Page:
Here in the UK, results day for both A-levels and GCSE’s are officially over and done with. However, I’ve noticed on Twitter a lot of people who have got their GCSE results saying “how patronizing” it is when people (like me) say how hard A-Levels are.
Okay. Let the rant begin.
I am allowed to say how hard A-Levels are because I am the one in this situation who has in fact done both GCSE’s and A-Levels, so really, I can tell you how hard they are because… they are fricken hard. It’s not being patronizing, it’s being honest. It’s telling you that if you want to get into University you have to work just as hard for it at A-Levels, maybe even harder, because it’s as simple as this: The harder you work, the better grades you get, the more chance of getting into Uni.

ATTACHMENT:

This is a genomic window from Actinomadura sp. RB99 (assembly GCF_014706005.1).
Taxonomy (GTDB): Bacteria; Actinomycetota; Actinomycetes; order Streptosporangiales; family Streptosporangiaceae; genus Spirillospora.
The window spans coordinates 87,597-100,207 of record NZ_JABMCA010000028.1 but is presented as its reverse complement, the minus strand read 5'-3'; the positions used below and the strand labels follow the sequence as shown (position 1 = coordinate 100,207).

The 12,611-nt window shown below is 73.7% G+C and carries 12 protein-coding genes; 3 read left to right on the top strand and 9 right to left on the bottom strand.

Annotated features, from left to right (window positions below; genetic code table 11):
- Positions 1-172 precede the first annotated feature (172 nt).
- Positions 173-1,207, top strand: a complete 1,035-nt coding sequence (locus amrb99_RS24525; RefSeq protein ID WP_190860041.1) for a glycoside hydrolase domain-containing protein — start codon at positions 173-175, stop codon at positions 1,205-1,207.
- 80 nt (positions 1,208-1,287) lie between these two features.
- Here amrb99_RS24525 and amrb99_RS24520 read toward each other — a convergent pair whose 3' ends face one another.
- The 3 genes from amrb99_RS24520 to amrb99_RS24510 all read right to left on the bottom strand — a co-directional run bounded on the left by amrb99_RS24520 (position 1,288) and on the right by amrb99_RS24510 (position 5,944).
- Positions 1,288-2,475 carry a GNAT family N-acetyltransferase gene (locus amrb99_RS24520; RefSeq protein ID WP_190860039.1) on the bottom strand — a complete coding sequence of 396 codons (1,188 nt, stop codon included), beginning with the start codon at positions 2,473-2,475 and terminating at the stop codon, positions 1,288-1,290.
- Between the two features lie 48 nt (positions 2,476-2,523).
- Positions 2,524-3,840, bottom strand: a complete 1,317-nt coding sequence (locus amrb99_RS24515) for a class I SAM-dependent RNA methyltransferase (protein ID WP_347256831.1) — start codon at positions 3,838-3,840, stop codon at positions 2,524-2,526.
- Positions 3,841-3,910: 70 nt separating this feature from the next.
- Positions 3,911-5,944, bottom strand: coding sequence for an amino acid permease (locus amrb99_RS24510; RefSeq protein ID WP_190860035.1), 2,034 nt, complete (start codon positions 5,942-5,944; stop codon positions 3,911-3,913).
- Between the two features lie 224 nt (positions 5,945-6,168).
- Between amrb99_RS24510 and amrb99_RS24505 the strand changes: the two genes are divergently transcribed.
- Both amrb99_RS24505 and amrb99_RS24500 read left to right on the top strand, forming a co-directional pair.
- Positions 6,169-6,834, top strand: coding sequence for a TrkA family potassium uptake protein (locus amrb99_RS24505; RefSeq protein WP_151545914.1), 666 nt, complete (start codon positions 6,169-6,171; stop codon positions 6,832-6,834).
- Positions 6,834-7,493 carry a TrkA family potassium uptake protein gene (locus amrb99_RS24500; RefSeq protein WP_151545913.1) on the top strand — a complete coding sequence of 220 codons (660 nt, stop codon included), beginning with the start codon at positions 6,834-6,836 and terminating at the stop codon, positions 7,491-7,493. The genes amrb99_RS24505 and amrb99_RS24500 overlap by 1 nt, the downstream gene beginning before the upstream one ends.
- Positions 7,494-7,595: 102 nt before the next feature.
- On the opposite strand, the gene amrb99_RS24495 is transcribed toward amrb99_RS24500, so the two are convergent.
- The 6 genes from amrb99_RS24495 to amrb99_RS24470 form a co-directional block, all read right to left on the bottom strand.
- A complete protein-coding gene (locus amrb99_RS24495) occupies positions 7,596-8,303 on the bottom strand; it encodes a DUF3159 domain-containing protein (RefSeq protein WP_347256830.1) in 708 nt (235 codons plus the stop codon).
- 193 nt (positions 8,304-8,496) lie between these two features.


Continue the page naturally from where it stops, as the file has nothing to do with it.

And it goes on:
Now, I’m not saying GCSE’s weren’t hard, not at all, I mean, I have no idea how I managed to get a C in Physics and a B in Chemistry, I mean like what?! It’s really a matter of how hard you work for both GCSE’s and A-Levels. It’s a lot of pressure on us because you have to work hard at GCSE to get into College or a Sixth Form, to be able to do A-Levels, to be able to continue into a career that you want.
It’s all so stressful!
It’s kind of a two way street, because at GCSE’s I had people telling me that the step up to A-Levels, particularly in French, was really big, and although this was useful information, it was annoying having everyone I knew in the year above me telling me this so I understand that side of the argument. But I didn’t actually know how hard it was going to be until the term started so even though I had about 100 different people telling me the same thing, I still feel like nothing they said could prepare me for what was to come.
So that’s kinda my rant over… I don’t know if anyone agrees or disagrees with that? I’m still debating with myself in my head but it’s making me so confused I think I should just stop now before I have a complete brain fart.